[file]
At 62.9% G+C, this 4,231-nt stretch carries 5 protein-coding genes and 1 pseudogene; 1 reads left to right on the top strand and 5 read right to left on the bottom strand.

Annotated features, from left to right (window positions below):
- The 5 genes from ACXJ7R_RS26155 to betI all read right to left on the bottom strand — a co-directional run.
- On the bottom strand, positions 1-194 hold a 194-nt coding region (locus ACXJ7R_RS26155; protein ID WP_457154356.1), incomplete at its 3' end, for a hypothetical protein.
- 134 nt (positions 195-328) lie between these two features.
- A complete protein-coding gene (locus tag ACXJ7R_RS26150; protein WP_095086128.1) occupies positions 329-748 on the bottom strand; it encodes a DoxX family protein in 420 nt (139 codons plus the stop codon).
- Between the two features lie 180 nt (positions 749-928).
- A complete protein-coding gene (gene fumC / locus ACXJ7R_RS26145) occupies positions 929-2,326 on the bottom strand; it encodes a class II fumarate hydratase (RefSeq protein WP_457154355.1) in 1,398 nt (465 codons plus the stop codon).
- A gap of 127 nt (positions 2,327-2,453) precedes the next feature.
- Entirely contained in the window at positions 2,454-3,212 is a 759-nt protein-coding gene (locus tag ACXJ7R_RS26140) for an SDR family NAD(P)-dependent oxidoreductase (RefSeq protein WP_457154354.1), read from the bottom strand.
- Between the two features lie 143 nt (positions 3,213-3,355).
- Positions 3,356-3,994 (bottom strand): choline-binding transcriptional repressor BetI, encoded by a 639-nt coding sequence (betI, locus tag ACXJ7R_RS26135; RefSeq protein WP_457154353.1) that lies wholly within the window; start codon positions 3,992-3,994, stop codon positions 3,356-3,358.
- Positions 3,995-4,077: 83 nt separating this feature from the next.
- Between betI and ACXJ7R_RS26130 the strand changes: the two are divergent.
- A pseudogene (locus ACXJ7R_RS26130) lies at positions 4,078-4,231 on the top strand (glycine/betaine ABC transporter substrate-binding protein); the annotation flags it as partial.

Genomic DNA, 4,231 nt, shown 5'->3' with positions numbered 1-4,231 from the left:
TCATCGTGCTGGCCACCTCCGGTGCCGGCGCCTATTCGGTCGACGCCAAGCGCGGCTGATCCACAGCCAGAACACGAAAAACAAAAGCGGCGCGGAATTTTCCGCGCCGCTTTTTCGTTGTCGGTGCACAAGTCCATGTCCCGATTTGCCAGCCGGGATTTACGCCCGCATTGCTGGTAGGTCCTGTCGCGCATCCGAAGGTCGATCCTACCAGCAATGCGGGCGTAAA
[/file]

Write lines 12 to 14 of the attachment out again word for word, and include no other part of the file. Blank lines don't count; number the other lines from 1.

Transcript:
- Positions 3,356-3,994 (bottom strand): choline-binding transcriptional repressor BetI, encoded by a 639-nt coding sequence (betI, locus tag ACXJ7R_RS26135; RefSeq protein WP_457154353.1) that lies wholly within the window; start codon positions 3,992-3,994, stop codon positions 3,356-3,358.
- Positions 3,995-4,077: 83 nt separating this feature from the next.
- Between betI and ACXJ7R_RS26130 the strand changes: the two are divergent.